Thursday, April 14, 2016

Too big to fail...

The "too big to fail" analysis by the regulators may be constructive, but the discussion is too opaque for any outsider to understand.  It all seems to be an exercise in mass delusion.  It is absolutely obvious that any of the banks being analyzed would cause havoc in the financial system if they began to fall apart.  How Citibank passed the grade in this exercise for government public relations purposes and others did not boggles the mind of someone who knows Citi's culture.  In fact Citi was the only firm of the eight held up to the highest standard to receive a passing grade by both the Fed and the FDIC.

Yet Citi still has on the ground locations in more countries than any of the other banks, certainly making their plans more difficult.  Hats off to them for getting it right, but can anyone remotely suggest that a catastrophic fraud or systems breakdown at Citi would not be an event requiring government intervention.

In all of this discussion, what keeps getting lost is the fact that all of the "taxpayer money" involved in the "bailouts" of the banks was PAID BACK IN FULL within five years at a max, often much earlier, with in most cases 7% interest.  That's not a bad rate for the government given what the general public has been able to look forward to for the last eight years.  The only bailouts not fully repaid have been in the auto industry and with AIG.  With any intelligent hindsight, there are few people that think that letting the auto industry, with all of the ancillary jobs it supports, fail for some rigid principles.  It would definitely not have been good for the economy in the short term and long term.  With AIG, the government still owns most of it, and in that sense it definitely is being repaid on a market basis.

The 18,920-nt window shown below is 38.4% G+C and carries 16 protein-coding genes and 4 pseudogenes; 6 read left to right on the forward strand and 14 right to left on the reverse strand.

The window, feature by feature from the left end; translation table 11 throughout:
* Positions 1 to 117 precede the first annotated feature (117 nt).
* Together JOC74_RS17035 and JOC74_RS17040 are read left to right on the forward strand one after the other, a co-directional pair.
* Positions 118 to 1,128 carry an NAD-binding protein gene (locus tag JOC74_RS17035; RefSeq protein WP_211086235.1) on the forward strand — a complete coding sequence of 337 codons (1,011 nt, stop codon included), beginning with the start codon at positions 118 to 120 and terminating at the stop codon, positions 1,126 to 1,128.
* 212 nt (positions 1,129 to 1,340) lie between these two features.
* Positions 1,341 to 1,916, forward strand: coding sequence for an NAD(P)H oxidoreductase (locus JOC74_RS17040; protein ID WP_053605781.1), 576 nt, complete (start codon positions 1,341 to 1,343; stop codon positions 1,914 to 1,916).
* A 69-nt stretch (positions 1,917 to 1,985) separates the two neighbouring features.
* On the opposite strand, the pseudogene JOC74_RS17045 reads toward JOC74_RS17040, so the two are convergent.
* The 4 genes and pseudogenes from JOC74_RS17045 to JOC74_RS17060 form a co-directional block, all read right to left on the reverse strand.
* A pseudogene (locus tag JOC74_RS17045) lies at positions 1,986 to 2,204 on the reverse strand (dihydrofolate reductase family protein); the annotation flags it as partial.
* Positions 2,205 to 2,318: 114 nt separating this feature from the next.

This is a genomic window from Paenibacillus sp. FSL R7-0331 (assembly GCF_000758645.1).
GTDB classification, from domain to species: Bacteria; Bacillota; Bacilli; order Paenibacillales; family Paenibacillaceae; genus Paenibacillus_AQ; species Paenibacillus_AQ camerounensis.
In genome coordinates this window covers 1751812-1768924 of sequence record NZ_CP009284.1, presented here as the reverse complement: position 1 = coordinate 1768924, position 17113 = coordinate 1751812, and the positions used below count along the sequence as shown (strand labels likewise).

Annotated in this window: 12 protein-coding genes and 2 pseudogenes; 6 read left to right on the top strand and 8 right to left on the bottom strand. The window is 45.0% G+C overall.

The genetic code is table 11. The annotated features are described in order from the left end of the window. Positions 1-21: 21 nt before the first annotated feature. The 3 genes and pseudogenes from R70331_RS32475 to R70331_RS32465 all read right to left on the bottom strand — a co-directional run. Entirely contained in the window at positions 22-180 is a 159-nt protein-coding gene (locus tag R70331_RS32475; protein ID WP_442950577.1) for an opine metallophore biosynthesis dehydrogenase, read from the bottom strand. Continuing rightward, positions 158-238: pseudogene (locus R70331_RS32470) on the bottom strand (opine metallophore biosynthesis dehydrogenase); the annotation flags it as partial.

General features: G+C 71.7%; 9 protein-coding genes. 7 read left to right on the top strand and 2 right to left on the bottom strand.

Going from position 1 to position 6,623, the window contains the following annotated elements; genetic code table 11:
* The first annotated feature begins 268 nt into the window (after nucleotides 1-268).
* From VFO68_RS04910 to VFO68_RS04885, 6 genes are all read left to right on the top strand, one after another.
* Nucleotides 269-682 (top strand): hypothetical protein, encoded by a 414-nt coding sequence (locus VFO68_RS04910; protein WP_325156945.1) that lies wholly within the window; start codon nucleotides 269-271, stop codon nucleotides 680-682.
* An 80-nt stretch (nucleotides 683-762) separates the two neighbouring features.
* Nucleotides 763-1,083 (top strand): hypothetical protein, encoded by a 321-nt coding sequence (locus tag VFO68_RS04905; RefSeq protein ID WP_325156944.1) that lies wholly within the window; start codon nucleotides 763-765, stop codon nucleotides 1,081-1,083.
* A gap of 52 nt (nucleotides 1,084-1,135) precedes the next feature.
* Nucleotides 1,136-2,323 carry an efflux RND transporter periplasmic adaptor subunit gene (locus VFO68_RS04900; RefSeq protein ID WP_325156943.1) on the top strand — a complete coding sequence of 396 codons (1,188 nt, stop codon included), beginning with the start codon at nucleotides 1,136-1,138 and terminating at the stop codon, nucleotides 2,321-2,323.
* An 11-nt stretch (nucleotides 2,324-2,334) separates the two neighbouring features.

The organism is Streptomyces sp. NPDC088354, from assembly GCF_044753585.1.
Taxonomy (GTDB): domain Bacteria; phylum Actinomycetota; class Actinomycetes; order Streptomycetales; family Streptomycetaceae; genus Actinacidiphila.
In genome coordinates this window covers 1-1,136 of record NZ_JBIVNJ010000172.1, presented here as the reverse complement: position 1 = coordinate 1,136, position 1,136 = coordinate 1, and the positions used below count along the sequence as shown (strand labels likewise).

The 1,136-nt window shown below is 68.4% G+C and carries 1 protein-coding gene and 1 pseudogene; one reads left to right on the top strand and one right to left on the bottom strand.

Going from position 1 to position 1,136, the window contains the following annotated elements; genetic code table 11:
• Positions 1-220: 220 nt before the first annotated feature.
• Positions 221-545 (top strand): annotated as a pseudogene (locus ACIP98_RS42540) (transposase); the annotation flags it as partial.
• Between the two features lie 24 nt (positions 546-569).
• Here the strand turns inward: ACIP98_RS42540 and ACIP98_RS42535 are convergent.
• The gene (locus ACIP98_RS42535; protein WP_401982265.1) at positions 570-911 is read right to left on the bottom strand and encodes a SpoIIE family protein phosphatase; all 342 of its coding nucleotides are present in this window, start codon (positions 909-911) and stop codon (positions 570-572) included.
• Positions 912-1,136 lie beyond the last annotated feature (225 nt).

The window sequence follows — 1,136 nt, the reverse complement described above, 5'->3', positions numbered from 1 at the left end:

The other fact is that some of the well managed big banks had the diversification and capital to save some of the failing firms.  JPMorgan absorbed the rapidly collapsing Bear Stearns and the pathetically managed Washington Mutual, and Wells Fargo saved Wachovia, a firm that could not shoot itself in the foot any longer, no foot left.  As all know, the run on Lehman seemimgly could not be stopped(too fast, too complicated, limited management team), and for the market the wheels came off the bus, creating a chaotic situation until the ultimately biparisan, to some extent, major TARP bill was put in place.  That took months to begin to kick in, but it eventually did

This is certainly not meant to say that the regulators' work on stress tests and the plans for a crisis that exist at major financial institutions is not constructive.  It is for the most part if the government bureaucracy is not overly burdensome, and will hopefully prepare U.S. institutions better for whatever totally unpredictable crisis may happen in the future. The truth, however, is that there will always be risk in markets.  In 2008, some of the biggest banks were best prepared for the crisis.

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